Bray Kroter

JohnP said...

My best suggestion to Nascar fans is ignore the endorcements. I to fell into that "Nascar trap" of buying "Nascar Endorced" products. If the drivers are wearing their Nascar drivers suite, then in my mind it's also "Nascar Endorced". Not just driver endorced. But I don't do that anymore.

I bought Sprint cell coverage. Horrible coverage in my area. Didn't even work in my house. Can not count the number of conversations I had outside just to keep the signal. Many dropped calls. I complained to Sprint. No change. Changed to Verizon in fall of 2008. Not a dropped call since. Full service in the house.

Started following Nascar with Bobby Labonte. Needed new battery in my car. Bought an Interstate. Bought two more for my other two vehicles. None of them lasted more then three years. All "shorted" out and lost a cell. Crappy quality. To say the least, I'll never buy one again.

My suggestion, go to consumer reports, look at the quality, and make an informed decision reguardless of who is peddling the product. Nascar/driver peddling should be ignored. Find the facts out first.

glenc1 said...

I really have some mixed feelings about this. NASCAR (and the government) can only do so much to protect people from snake oil salesmen. I'm not exactly a libertarian, but...people have to educate themselves and not expect someone to regulate everything they do. Likewise, should NASCAR have to 'vet' a sponsor? You have a valid point that it's their name on the line as well, but that would require some effort on their part. And again, if it's a sponsor that's controversial in some other way, can they tell an owner no (or have they already?) Many objected to having to explain Viagra to their 10 year olds, and that actually is a valid product. It would seem from that new law that now Jimmy Johnson (the coach) & the Nationwide team be liable if someone proves Extenze is somehow dangerous (or just snake many experts have said.) All in all, I do believe the *owners*, desperate as they may be for sponsors, can't afford to be so desperate that they will take anyone...they ought to have a legal/financial expert to validate these companies.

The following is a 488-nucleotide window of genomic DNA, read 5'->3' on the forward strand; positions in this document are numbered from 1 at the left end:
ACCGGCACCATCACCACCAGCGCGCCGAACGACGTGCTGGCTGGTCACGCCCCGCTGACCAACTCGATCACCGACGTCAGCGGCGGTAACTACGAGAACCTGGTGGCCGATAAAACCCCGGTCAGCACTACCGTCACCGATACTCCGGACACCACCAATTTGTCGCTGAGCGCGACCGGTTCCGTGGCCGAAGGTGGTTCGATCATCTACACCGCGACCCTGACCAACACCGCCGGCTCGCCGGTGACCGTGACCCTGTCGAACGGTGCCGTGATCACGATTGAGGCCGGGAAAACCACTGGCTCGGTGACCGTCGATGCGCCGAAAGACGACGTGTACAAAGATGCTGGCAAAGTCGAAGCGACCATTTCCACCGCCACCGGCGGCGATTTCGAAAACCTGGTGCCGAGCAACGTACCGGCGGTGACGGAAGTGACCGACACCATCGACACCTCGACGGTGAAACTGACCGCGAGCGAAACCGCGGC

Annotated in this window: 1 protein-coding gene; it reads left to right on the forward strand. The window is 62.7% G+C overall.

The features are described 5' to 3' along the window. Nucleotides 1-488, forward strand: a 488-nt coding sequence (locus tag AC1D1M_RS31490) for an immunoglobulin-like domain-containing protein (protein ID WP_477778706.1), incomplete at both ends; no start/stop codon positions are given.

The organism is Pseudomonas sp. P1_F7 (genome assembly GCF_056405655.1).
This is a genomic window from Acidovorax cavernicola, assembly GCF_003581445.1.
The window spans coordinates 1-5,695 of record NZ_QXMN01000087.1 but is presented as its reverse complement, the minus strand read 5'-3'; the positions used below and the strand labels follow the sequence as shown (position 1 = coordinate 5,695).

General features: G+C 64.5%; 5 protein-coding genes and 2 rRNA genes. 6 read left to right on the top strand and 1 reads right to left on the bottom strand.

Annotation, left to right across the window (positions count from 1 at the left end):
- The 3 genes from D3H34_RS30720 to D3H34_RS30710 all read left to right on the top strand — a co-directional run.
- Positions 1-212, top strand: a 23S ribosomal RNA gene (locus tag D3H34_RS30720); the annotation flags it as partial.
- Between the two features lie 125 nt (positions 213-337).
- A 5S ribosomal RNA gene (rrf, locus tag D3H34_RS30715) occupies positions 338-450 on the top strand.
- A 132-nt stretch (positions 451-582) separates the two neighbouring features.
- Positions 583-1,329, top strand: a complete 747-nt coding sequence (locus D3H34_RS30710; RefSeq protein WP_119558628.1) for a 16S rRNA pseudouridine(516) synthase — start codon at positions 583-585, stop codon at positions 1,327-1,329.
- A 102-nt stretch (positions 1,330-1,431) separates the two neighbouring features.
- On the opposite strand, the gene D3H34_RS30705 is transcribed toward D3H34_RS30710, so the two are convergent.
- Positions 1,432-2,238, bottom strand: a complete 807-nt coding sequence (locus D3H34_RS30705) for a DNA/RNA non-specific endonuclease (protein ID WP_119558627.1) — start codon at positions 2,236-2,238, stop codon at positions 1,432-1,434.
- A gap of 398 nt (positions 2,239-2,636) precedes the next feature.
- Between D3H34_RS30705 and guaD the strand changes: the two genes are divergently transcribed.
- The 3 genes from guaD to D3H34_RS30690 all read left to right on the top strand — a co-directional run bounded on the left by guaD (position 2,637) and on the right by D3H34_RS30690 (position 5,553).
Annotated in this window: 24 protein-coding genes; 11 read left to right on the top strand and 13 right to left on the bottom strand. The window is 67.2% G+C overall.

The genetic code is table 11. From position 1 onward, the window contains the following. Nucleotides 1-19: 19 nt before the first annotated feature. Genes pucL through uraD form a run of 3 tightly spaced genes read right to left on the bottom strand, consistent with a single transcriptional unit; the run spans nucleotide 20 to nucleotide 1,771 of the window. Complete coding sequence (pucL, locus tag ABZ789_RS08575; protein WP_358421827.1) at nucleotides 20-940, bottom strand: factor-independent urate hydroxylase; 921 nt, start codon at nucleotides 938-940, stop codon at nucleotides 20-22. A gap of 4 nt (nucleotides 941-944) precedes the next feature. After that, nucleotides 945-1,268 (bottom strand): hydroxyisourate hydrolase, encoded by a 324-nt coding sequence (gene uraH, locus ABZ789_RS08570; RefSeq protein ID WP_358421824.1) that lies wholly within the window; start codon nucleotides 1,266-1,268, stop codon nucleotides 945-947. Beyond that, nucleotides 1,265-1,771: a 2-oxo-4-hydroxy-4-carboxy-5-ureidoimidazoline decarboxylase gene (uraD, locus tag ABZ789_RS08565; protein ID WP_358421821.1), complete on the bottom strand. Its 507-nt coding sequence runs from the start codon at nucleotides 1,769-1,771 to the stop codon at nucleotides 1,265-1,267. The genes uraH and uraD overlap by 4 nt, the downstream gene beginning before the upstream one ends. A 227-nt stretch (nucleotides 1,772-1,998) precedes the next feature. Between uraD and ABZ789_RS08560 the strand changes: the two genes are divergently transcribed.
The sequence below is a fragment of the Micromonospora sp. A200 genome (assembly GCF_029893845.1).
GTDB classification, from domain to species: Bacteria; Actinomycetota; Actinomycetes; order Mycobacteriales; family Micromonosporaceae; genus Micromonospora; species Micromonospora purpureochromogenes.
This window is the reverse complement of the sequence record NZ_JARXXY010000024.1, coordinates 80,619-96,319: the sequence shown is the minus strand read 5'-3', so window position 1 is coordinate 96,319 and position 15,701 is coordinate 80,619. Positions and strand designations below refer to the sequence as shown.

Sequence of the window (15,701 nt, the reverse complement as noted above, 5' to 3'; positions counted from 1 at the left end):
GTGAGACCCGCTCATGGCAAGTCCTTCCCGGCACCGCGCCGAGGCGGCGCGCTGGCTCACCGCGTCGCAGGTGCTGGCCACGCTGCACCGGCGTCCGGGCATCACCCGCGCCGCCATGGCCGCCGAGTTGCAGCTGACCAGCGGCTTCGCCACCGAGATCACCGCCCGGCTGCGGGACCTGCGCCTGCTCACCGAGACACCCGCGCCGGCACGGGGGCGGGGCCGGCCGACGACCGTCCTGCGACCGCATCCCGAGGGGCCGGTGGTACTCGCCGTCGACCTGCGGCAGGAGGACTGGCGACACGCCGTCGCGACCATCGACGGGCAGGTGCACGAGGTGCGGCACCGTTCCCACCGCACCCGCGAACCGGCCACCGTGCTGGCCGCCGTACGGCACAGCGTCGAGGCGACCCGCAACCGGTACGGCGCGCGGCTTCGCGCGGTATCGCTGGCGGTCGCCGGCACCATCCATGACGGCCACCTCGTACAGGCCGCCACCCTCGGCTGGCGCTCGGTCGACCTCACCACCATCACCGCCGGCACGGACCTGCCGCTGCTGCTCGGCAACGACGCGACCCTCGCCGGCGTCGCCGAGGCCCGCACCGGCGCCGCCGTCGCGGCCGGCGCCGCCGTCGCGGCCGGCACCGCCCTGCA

And again--I think if 'fans' think they've been burned, they are the ones responsible. If I use a product only because it's a NASCAR sponsor without checking it out first, shame on me.

Ken said...

To me, this incident didn't damage the credibility of either Rusty or Nascar because to me, they didn't have any to lose. The Wallace brothers and the Waltrip brothers will say or do anything for a buck as will Nascar.

51 yr. fan said...

Great column JD. Everyone should
pass it along to friends and family. There is a "nest" of these
folks in the St. Louis area who
have been bred in this industry.
Just do a computer search on ALL of these extended warranty companies and it will startle you.

JoeS said...

NASCAR pushed tobacco on its fans and now does it with Alcohol, does anyone really think they care about the owners sponsors’???!! All that matters to them is that the owners can’t have one that conflicts with one of NASCAR “Official sponsor>>>>

Shayne said...

NASCAR won't learn anything. Brian France makes US Fidelis look like a bunch of amateurs in the "dishonesty" department. Brian France has been duping sponsors and fans alike. Yet, the mainstream media remains silent, too afraid to ask the tough questions.Rusty and Steve are merely a sideshow. Let NASCAR tell y'all what the truth is. Good luck.

Keith_Kagee said...

P.T. Barnum was right!